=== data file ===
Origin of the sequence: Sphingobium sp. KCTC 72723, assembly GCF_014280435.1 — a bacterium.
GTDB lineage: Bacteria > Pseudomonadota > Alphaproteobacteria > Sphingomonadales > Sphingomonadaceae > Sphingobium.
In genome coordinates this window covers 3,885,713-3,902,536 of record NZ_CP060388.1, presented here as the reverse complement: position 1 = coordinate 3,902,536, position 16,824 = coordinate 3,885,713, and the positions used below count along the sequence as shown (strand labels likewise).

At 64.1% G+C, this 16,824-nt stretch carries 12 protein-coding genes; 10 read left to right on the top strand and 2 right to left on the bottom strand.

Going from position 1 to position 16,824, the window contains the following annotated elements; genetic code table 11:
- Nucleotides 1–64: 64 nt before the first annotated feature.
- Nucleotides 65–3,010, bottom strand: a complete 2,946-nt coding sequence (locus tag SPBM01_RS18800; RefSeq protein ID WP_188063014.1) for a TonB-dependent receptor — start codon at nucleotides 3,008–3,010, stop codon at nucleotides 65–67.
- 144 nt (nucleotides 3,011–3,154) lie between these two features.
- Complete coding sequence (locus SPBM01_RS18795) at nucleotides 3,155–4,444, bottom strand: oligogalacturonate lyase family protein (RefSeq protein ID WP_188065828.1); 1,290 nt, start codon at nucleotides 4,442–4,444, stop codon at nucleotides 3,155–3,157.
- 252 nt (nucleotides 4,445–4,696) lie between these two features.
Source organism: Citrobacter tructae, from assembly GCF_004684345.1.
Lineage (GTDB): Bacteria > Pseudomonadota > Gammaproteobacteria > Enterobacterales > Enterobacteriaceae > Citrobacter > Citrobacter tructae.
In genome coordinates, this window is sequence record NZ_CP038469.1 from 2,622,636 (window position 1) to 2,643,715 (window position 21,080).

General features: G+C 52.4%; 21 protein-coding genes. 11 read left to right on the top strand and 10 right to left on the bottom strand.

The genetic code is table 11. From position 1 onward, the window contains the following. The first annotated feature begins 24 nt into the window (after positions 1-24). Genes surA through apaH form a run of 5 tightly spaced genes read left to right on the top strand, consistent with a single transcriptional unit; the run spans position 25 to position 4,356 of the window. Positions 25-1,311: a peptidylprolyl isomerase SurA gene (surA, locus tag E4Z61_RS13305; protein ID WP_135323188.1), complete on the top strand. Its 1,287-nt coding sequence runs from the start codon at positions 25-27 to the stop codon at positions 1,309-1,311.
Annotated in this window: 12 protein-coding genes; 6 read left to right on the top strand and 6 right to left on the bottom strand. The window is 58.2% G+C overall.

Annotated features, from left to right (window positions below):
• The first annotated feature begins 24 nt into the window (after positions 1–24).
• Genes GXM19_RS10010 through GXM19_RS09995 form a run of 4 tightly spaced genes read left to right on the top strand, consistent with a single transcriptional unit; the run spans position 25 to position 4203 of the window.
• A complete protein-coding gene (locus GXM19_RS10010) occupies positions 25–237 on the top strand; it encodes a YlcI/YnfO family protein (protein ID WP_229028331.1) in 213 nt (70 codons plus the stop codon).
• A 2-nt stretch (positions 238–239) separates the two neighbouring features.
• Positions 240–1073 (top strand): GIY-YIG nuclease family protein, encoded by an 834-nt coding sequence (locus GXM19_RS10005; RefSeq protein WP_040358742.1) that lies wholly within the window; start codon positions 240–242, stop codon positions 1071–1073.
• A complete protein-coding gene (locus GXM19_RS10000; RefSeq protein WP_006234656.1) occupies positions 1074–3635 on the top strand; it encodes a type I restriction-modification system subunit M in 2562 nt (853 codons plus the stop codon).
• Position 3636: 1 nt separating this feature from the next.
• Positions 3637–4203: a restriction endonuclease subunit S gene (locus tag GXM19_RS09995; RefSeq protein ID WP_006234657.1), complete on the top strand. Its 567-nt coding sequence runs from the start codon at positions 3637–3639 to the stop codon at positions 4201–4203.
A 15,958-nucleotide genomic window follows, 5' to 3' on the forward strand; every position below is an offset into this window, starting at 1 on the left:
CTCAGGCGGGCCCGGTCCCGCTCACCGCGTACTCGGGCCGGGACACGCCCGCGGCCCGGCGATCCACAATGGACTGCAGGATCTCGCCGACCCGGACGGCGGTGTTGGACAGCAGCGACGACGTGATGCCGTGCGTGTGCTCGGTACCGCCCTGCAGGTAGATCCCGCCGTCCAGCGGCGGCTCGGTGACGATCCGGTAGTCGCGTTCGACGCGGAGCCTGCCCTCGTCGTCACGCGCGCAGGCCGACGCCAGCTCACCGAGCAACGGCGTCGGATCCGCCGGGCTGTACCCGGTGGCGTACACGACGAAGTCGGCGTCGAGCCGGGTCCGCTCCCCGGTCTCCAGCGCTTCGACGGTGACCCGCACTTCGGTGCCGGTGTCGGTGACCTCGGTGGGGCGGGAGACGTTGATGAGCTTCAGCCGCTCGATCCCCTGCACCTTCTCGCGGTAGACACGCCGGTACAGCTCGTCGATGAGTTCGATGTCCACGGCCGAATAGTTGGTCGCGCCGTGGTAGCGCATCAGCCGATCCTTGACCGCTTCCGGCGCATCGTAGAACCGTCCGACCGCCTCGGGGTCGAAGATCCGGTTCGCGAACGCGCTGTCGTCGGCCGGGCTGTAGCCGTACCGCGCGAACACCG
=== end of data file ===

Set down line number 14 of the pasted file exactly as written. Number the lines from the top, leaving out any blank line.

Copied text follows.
General features: G+C 52.4%; 21 protein-coding genes. 11 read left to right on the top strand and 10 right to left on the bottom strand.